2 February 2021
New research has found that men who have the Western world’s most common genetic disorder are more likely to develop dementia, compared to those without the faulty genes. Researchers at the University of Exeter and the University of Connecticut have previously found that men with two faulty genes that cause the iron overload condition haemochromatosis are more likely to develop liver cancer, arthritis and frailty, compared to those without the faulty genes. Now, the team’s new analysis has found that men who carry the two faulty genes that cause haemochromatosis are more likely to develop dementia than men who do not carry any copies of the faulty gene.
29 January 2021
This new pioneering study by Prof. Ricardo Maccioni and coworkers of the International Center for Biomedicine will be published in a JAD special issue featuring Latin American investigators. This supports a growing body of research on the Alzheimer’s prevention value of an integrated approach using daily exercise, nutraceuticals, oriental practices such as QiGong along with meditation, and social life. These elements of a healthy style of life are supplemented with the use of reliable biomarkers for early detection of this disease that allows to detection Alzheimer's up to 20 years before symptomatic phase of the disease.
21 January 2021
A new study published in JAD carried out by researchers at the Marqués de Valdecilla-IDIVAL University Hospital, in collaboration with researchers at the University of Bonn Medical Center, proposes that major surgery is a promoter or accelerator of Alzheimer's disease. The first author of the publication was Carmen Lage and the principal investigator Pascual Sánchez-Juan.
14 January 2021
What percent of patients with Alzheimer’s disease currently have severe dementia? Do more people have mild disease? Or are the majority suffering with moderate dementia? A new study using data from the Framingham Heart Study sheds light on these trends. Boston University School of Medicine researchers have found that slightly more than half (50.4 percent) of cases are mild, just under one-third (30.3 percent) of cases are moderate and 19.3 percent are severe cases.
15 December 2020
New Study Suggests Diet Modifications – Including More Wine and Cheese – May Help Reduce Cognitive Decline
The foods we eat may have a direct impact on our cognitive acuity in our later years. This is the key finding of an Iowa State University research study spotlighted in an article published in JAD.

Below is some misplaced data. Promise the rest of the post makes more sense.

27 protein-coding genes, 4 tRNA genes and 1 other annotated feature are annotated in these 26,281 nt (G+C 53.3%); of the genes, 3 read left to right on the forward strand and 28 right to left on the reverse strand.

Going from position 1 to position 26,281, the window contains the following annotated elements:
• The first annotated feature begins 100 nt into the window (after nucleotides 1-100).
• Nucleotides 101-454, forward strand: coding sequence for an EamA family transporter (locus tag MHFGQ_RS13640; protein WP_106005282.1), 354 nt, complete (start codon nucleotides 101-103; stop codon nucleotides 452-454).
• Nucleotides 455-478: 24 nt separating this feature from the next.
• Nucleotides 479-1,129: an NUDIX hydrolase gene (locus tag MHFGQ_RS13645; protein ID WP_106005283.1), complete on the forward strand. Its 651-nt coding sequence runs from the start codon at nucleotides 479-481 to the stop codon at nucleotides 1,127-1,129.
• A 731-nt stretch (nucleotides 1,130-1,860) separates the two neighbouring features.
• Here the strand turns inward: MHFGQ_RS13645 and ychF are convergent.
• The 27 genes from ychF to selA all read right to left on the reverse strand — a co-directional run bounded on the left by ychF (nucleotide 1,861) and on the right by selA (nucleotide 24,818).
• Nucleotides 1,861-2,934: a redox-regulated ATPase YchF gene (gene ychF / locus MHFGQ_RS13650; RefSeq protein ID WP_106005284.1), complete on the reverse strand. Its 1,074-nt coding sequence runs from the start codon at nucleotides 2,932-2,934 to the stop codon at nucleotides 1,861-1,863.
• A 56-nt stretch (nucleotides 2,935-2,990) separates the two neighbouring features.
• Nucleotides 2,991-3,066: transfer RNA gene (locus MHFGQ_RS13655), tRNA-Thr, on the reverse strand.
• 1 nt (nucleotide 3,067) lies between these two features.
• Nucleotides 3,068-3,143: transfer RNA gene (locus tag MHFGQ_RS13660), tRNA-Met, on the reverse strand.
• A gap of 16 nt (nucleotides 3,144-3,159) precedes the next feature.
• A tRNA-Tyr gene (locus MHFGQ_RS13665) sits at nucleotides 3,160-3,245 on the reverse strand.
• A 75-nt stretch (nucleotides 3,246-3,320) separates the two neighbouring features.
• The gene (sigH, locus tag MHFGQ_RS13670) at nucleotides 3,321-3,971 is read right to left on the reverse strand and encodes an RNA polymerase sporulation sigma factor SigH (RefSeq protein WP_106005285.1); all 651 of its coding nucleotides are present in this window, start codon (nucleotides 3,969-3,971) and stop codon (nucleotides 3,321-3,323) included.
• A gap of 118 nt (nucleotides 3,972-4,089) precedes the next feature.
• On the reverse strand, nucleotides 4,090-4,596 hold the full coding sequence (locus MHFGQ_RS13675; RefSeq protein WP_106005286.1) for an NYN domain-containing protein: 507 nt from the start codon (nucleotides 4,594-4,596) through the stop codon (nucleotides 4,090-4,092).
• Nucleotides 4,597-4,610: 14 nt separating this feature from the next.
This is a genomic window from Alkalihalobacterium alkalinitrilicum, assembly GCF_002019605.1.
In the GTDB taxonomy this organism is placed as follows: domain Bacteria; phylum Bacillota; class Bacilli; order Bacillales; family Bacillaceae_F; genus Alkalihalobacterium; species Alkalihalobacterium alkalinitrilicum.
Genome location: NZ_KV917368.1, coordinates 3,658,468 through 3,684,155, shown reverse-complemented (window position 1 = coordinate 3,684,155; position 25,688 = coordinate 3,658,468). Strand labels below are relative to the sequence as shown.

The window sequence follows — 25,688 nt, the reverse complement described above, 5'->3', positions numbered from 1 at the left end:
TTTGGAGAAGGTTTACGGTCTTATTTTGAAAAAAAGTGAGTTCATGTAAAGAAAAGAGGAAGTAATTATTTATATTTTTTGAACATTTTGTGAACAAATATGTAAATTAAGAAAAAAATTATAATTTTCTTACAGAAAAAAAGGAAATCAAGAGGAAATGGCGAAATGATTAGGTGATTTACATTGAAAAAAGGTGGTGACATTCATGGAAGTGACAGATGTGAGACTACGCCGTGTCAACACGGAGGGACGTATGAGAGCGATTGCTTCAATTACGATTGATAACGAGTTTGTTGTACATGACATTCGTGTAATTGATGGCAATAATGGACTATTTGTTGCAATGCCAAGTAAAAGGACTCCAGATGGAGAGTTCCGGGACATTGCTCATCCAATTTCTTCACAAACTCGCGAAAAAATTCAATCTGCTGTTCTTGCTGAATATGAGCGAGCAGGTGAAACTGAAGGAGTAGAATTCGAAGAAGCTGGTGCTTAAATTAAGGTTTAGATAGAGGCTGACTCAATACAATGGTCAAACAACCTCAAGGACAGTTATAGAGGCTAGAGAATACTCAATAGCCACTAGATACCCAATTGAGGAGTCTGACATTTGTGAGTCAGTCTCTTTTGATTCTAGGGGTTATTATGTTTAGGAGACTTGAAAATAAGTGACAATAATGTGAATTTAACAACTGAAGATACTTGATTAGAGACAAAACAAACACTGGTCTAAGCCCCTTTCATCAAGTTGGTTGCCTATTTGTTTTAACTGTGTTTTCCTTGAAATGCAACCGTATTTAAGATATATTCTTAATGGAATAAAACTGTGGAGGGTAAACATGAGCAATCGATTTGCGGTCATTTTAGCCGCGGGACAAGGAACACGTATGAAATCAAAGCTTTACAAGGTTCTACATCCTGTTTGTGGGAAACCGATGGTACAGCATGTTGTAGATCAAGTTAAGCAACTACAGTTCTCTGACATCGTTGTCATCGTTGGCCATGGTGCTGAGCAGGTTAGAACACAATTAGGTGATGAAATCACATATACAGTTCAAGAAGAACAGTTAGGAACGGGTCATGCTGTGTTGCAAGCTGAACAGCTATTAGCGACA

7 December 2020
Caregivers of people with dementia and milder forms of neurocognitive disorder bear a heavy burden. They are constantly confronted with challenging symptoms and behaviors and feel they are up against their limits. The latest results from a study indicate that the COVID-19 crisis affects this burden since the pandemic has mental health implications.
25 November 2020
A team from the University of Geneva and the University Hospitals of Geneva in Switzerland, together with Italian colleagues from the National Research and Care Center for Alzheimer's and Psychiatric Diseases Fatebenefratelli in Brescia, University of Naples and the IRCCS SDN Research Center in Naples, confirm the correlation, in humans, between an imbalance in the gut microbiota and the development of amyloid plaques in the brain, which are at the origin of the neurodegenerative disorders characteristic of Alzheimer's disease.
10 November 2020
A new study by Monash University has found that obstructive sleep apnea (OSA) has been linked to an increased risk of dementia. The study, published in JAD, and led by Dr Melinda Jackson from the Turner Institute for Brain and Mental Health, found that severe OSA is linked to an increase in a protein, called beta-amyloid, that builds up on the walls of the arteries in the brain and increases the risk of dementia.
10 November 2020
Psychological Status Rather Than Cognitive Status is Associated with Incorrect Perception of Risk of Falling in Patients with Moderate Stage Dementia
Dementia is associated with an impaired self-perception with potentially harmful consequences for health status and clinical risk classification in this patient group with an extraordinary high risk of falling. A new study published in the JAD indicates that psychological factors such as anxiety or fear of falling, cognitive sub-performances such as executive functions, as well as behavioral strategies such as support seeking and interplay with other risk factors should be considered when risk of falling is documented in PWD.
9 November 2020
A Randomized Clinical Trial of Greek High Phenolic Early Harvest Extra Virgin Olive Oil in Mild Cognitive Impairment: the MICOIL Pilot Study
Greek researchers and clinicians investigated for the first time the effect of High Phenolic Early Harvest Extra Virgin Olive Oil versus Moderate Phenolic and Mediterranean Diet as a therapeutic pharmaceutical natural compound for older adults with amnestic Mild Cognitive Impairment. While there is no treatment for MCI and symptomatic only treatment for AD, the global effort against cognitive disorders is focused on early detection and management of AD at the stage of aMCI.